Clean Energy Electrifies Democratic National Convention

Organizers of the Democratic National Convention (DNC) don’t just want their party speaking about the importance of clean energy — they’re putting those words into action right at the conference. As the convention kicks off this week, an on-site fuel cell power plant is generating power for the FleetCenter in Boston, Massachusetts. Large purchases of green tags will ensure the extra power needed for the remainder of the convention comes from renewable energy sources such as solar and wind.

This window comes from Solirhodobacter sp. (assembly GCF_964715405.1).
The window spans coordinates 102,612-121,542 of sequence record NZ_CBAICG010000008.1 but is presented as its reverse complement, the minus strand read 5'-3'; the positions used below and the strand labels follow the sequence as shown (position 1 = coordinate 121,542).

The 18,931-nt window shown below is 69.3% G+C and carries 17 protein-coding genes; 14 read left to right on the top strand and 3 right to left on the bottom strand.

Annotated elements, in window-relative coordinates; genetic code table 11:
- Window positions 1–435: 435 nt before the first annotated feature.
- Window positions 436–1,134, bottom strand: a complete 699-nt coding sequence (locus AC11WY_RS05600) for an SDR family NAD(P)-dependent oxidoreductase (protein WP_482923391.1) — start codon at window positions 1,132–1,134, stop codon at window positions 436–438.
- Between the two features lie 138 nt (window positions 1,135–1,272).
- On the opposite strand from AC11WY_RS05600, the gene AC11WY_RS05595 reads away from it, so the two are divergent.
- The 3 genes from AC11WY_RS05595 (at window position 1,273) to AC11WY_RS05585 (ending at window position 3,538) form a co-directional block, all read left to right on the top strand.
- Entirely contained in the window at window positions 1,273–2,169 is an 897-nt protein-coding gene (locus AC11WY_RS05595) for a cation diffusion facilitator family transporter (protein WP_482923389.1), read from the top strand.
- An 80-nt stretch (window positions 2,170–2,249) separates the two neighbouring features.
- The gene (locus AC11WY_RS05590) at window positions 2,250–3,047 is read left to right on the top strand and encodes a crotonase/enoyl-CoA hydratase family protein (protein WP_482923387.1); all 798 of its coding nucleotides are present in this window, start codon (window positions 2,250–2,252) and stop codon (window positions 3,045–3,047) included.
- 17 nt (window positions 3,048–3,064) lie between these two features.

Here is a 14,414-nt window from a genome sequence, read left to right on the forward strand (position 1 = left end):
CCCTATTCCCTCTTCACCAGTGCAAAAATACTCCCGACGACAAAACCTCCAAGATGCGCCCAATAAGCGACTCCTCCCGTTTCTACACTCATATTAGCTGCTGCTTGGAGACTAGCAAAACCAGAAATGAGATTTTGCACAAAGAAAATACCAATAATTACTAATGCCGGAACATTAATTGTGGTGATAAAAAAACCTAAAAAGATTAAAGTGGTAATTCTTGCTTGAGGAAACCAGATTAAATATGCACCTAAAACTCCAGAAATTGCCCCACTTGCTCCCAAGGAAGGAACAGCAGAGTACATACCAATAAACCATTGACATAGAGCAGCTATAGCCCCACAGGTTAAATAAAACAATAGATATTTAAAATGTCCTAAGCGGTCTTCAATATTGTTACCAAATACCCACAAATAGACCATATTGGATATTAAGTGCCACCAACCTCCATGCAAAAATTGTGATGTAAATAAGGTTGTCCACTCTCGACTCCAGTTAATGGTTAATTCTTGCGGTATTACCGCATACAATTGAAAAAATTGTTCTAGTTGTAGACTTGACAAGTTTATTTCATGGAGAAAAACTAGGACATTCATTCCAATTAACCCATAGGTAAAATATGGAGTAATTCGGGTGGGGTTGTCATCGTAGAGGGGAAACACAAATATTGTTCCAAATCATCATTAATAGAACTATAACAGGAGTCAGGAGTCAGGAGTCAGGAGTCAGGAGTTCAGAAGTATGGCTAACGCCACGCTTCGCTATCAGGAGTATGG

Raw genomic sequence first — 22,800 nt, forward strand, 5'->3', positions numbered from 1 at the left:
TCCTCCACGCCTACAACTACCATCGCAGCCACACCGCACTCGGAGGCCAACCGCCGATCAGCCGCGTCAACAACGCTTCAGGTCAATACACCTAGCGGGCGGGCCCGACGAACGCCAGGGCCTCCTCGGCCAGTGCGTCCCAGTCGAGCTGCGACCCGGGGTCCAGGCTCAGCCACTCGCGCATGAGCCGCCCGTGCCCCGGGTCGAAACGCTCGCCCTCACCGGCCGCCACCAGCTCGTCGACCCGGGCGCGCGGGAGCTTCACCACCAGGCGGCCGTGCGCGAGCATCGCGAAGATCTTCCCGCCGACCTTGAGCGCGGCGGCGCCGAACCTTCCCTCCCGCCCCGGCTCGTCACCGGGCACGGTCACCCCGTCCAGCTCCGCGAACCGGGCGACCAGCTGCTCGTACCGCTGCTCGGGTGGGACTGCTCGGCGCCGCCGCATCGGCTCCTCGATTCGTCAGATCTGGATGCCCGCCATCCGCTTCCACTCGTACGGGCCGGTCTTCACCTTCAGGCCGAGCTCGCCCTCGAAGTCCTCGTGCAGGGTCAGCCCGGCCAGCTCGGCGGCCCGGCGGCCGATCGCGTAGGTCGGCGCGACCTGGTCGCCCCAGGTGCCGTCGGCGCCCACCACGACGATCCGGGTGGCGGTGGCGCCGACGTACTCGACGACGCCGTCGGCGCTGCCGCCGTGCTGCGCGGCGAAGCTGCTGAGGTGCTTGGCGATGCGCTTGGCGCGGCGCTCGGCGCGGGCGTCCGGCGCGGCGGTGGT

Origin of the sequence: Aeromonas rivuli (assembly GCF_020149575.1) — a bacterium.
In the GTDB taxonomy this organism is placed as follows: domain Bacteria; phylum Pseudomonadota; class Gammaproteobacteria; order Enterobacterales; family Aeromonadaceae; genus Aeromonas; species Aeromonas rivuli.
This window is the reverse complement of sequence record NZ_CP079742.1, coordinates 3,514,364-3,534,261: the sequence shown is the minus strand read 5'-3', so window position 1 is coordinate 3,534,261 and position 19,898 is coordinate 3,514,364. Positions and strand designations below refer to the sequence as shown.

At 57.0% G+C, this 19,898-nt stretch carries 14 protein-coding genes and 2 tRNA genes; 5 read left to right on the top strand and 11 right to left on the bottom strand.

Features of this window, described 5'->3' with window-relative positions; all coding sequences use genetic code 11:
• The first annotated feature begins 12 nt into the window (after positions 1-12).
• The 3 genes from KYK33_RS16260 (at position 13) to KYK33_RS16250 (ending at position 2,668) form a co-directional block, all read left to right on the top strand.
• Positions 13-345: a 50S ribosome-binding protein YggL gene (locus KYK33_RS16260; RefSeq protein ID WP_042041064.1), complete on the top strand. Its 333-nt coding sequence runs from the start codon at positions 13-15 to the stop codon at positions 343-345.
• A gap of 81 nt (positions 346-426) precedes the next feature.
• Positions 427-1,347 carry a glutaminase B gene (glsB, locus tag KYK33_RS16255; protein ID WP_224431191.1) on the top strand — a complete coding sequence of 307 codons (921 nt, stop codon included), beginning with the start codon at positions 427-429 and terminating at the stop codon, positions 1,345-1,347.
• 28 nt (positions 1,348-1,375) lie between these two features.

Boston, Massachusetts – July 26, 2004 [] The 250 kW fuel cell unit from FuelCell Energy is part of a distributed generation “micro-grid” that is providing electricity to support the existing grid and meet the expected additional demand of the convention. “Being the first fuel-cell powered Convention is just one of the ways this event will make history,” said Boston Mayor Thomas M. Menino. “We are very pleased that Boston and the Democratic National Convention will be a showcase for how an environmentally sound energy policy is good for Boston and for America.” This particular fuel cell unit runs off natural gas, but fuel cells can run off a range of fuels that are created through renewable energy means. Hydrogen can be “cracked” out of water using electrolysis, while methane can be harnessed from farming or waste disposal operations. Because fuel cells generate electricity electrochemically instead of through combustion, there are virtually none of the pollutants associated with traditional power plants that burn fossil fuels. “It is great to see the Democratic National Convention planners showcasing environmental solutions by incorporating simple measures that can protect the earth and provide a quality convention experience,” said Bruce Hamilton, National Conservation Director for the Sierra Club. “Democrats have regularly promoted renewable energy, recycling, mass transportation, and reducing pollution that leads to global warming. It is encouraging to see a major national convention that reflects these environmental values.” 250 kW may be nice boost of energy, but it’s not enough to provide all of the power the convention will need. That extra will come from the local power grid – but green tags will make sure an equivalent use of power is generated from renewable energy. Working with CERC and Constellation NewEnergy, the utility company that supplies electricity to the FleetCenter, Convention organizers obtained Renewable Energy Credits (RECs) to match the electricity needed for the FleetCenter and the media work stations during the four days of the Convention. A variety of renewable sources including wind, hydroelectric power, biomass, and solar energy will be used. The purchase of these renewable energy certificates and green electricity are Green-e certified to meet the stringent consumer and environmental protection standards of the non-profit Center for Resource Solutions.
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